“All right, Mr. ‘O Xavier,’ here’s how this works: I’m going to tell you what we know, and then you’re going to tell me what you know. I expect your full cooperation.”
“We have a detective in the hospital. We’ve got a smashed van, suspects in custody, and a street in chaos. And we’ve got you, a material witness covered in blood. Does that sound about right?”
I nod again. Misery.
He sits back in his chair, tapping a pen on the desk. I half expect him to shine one of those bright lights in my eyes like they do in the movies. Instead he just starts chewing on the pen cap, swishing it around in his mouth, reminding me of a cow chomping on its cud.
“I want to know what happened,” he snaps, his count-to-ten demeanor cracking.
I gaze at the desk, numb. Where’s the trauma counselor? The psychiatric attention? I’ve been through a lot tonight.
When I don’t respond, he starts a lecture a mile long about what he can do to me if I don’t answer his questions: hold me there indefinitely, take me to court—to jail even. Maybe the jail for grownups, and wouldn’t that be a horrible thing to have happen? This guy has nothing on my mother. She and my dad are going to skin me alive. And as far as Detective Bovano is concerned, I am dead meat. He’s going to grind me into burger, serve up Edmund patties to his buddies.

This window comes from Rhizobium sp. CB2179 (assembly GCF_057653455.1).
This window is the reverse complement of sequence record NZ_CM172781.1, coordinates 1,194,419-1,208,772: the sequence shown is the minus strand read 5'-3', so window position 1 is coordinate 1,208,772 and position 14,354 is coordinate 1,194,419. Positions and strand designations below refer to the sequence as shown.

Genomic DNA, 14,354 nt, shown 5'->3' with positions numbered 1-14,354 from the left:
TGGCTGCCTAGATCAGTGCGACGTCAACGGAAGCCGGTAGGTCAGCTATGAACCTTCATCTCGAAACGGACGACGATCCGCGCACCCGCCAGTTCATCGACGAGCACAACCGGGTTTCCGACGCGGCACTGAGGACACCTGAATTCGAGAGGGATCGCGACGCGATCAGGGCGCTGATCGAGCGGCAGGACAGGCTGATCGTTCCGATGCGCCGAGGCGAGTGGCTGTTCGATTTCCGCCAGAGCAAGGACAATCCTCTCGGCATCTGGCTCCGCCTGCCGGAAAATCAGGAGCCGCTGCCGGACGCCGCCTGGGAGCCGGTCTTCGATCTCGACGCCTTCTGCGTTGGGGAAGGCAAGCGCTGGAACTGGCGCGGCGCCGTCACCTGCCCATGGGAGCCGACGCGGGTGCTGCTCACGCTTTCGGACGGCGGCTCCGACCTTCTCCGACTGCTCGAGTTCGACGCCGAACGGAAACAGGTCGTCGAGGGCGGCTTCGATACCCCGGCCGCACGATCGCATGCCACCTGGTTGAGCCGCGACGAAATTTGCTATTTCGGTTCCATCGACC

“Why didn’t you tell anyone about the stakeout?” the officer shouts, full on angry now. Policemen usually don’t yell at kids like this, but I’ve broken about two million laws tonight, so I guess I have it coming. The kicker is, I did tell someone. Detective Bovano. A fat lot of good that did him.
Thinking of the detective snaps me out of my stupor. I put on my extrapolite voice, the one I reserve for church, weddings, and funerals; there may be a dead body by the end of this conversation. “I would like to speak with Bovano. He’s my supervisor.”
“Yeah, great. Sure. Except he’s in the hospital. Gunshot wound. You know, the bullet that could have killed you?”